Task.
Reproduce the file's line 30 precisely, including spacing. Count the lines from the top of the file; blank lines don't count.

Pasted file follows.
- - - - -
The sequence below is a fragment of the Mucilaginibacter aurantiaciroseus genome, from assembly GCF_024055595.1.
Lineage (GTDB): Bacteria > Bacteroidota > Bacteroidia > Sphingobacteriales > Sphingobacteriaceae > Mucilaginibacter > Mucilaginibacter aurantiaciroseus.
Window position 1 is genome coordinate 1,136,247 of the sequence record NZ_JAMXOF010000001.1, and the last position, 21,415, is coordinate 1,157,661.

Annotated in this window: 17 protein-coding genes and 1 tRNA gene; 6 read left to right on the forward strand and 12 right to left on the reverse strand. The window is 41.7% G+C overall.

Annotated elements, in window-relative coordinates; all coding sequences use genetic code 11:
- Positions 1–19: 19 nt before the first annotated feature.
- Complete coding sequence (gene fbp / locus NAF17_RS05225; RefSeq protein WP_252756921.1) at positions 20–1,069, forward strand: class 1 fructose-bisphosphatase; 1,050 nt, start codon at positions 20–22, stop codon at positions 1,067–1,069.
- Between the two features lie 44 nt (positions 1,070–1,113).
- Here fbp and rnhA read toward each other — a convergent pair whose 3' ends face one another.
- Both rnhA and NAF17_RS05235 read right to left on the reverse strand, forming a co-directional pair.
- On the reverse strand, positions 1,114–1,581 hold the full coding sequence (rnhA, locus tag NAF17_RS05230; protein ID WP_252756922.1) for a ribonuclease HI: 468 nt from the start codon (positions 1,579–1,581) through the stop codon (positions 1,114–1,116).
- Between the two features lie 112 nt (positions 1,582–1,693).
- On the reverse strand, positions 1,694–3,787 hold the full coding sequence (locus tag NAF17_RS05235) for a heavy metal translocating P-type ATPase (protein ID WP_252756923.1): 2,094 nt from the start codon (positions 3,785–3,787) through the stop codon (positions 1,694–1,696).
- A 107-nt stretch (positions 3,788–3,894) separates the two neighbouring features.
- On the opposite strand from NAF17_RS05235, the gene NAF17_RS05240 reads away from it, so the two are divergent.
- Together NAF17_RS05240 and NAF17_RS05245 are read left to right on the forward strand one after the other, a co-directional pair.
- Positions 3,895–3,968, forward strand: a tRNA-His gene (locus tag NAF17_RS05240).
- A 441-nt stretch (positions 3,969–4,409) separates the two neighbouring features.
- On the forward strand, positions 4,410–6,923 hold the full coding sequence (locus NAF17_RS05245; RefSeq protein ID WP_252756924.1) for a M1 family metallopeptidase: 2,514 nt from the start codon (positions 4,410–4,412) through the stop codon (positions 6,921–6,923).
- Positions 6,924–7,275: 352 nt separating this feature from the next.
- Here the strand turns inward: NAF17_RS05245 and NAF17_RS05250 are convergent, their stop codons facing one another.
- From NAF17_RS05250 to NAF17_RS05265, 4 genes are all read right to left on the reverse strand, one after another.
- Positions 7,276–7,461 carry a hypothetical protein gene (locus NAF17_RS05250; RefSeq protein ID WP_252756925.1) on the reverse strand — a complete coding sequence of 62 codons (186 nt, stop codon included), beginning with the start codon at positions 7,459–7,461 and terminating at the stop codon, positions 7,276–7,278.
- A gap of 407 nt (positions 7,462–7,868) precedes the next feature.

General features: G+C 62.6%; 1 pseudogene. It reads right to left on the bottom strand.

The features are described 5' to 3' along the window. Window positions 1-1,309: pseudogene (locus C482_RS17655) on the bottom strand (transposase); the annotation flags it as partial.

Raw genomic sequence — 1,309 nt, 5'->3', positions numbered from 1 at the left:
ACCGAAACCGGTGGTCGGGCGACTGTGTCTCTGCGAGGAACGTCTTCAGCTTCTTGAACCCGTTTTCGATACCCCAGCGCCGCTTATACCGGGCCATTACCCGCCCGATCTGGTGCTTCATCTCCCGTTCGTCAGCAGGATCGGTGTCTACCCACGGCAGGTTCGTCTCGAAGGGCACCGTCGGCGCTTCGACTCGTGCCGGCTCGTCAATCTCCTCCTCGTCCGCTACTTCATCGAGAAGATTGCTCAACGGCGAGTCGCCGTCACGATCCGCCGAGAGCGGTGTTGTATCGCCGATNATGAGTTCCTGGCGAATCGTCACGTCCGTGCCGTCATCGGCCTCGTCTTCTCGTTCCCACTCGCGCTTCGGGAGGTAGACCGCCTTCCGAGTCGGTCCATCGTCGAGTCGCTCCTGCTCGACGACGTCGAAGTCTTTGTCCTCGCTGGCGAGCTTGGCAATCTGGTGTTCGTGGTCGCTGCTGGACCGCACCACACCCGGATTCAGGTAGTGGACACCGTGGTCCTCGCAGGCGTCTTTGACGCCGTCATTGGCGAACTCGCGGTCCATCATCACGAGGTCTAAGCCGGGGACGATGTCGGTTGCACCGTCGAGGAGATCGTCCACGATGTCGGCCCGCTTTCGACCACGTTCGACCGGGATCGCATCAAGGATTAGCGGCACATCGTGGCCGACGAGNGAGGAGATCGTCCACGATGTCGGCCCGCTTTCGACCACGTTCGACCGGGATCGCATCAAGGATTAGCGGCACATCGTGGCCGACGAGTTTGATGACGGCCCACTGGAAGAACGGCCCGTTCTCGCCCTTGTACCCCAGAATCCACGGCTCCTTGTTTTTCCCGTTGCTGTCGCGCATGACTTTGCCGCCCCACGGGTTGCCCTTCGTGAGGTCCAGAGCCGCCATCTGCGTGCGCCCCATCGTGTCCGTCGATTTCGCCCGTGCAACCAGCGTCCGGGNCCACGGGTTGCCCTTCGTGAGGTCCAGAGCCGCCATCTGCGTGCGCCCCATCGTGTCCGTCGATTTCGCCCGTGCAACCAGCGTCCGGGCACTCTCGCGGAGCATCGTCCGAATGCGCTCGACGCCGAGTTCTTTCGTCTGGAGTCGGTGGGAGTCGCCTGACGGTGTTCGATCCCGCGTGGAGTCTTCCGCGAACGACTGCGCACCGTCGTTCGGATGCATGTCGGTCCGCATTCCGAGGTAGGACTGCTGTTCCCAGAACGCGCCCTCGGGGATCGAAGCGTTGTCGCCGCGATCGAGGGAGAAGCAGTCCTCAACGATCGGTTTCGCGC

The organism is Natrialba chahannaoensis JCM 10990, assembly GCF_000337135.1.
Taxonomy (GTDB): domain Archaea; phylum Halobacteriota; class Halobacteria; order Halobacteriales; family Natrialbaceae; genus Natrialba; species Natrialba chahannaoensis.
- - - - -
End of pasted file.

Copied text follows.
Taxonomy (GTDB): domain Archaea; phylum Halobacteriota; class Halobacteria; order Halobacteriales; family Natrialbaceae; genus Natrialba; species Natrialba chahannaoensis.